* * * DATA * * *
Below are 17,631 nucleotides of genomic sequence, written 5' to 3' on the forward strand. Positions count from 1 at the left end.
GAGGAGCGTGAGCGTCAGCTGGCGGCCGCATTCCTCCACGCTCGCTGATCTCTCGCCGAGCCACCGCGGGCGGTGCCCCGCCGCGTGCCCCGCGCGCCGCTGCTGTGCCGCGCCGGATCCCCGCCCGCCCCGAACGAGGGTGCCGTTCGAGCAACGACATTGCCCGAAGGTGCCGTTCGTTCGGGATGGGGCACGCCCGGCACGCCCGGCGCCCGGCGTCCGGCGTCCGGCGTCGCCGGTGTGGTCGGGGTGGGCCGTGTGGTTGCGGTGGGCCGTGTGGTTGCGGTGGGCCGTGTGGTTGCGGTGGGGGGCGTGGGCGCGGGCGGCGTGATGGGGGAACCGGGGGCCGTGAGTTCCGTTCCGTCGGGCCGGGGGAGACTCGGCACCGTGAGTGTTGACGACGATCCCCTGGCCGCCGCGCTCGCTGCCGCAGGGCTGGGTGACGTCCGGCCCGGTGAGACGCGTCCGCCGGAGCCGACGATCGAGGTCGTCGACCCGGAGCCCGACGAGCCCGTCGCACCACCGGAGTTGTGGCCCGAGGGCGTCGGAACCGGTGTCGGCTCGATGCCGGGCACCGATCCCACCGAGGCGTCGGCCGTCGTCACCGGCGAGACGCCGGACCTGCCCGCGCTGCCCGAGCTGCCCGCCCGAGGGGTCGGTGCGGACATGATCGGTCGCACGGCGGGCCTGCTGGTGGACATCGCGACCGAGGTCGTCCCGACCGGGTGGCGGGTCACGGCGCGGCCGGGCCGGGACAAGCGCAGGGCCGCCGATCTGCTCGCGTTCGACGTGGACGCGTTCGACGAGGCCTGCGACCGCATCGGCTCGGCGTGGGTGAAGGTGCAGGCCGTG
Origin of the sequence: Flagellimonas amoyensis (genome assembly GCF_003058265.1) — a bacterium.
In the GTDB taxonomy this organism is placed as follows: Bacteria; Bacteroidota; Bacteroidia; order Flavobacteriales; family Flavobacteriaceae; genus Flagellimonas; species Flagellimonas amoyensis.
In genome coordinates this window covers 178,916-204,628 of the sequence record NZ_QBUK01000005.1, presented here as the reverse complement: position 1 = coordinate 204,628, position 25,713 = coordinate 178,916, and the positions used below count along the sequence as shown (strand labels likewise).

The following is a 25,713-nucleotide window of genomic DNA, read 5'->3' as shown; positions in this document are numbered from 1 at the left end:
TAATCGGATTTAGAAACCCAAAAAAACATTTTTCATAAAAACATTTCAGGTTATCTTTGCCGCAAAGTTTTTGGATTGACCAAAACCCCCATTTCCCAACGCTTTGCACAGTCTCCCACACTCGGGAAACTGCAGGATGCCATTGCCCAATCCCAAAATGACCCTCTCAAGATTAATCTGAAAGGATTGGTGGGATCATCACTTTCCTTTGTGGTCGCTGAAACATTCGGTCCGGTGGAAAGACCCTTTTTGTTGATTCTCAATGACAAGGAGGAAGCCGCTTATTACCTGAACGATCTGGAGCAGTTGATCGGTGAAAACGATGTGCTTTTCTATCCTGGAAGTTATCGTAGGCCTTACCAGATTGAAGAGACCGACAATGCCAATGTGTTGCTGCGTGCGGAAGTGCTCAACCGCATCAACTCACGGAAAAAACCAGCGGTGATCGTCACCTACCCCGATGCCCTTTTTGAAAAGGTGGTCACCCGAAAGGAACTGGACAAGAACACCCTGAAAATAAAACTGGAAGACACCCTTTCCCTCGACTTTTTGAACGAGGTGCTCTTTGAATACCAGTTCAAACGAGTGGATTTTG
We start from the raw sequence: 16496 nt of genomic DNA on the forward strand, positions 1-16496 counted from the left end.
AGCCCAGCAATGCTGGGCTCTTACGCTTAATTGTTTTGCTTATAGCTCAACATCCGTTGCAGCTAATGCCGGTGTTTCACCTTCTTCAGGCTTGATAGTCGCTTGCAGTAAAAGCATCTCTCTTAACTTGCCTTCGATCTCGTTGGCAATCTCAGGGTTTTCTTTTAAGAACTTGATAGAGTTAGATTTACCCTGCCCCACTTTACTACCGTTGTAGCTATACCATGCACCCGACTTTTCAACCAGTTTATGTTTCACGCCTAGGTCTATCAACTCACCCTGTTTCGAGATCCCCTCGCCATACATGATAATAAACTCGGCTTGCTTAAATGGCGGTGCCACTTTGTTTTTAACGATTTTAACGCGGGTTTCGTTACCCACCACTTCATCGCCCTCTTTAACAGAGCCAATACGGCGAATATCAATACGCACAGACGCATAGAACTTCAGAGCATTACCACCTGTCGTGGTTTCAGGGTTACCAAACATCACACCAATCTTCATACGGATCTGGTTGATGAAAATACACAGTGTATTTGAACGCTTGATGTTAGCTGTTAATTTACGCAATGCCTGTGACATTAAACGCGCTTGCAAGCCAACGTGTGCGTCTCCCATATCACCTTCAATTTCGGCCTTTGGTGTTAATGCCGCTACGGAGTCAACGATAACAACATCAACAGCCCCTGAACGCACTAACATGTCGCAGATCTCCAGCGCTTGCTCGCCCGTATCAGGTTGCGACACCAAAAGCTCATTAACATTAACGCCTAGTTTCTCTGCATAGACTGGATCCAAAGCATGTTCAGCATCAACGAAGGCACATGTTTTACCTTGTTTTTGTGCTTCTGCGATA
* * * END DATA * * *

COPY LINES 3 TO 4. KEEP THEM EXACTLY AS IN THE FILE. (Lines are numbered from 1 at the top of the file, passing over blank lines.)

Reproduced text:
Origin of the sequence: Flagellimonas amoyensis (genome assembly GCF_003058265.1) — a bacterium.
In the GTDB taxonomy this organism is placed as follows: Bacteria; Bacteroidota; Bacteroidia; order Flavobacteriales; family Flavobacteriaceae; genus Flagellimonas; species Flagellimonas amoyensis.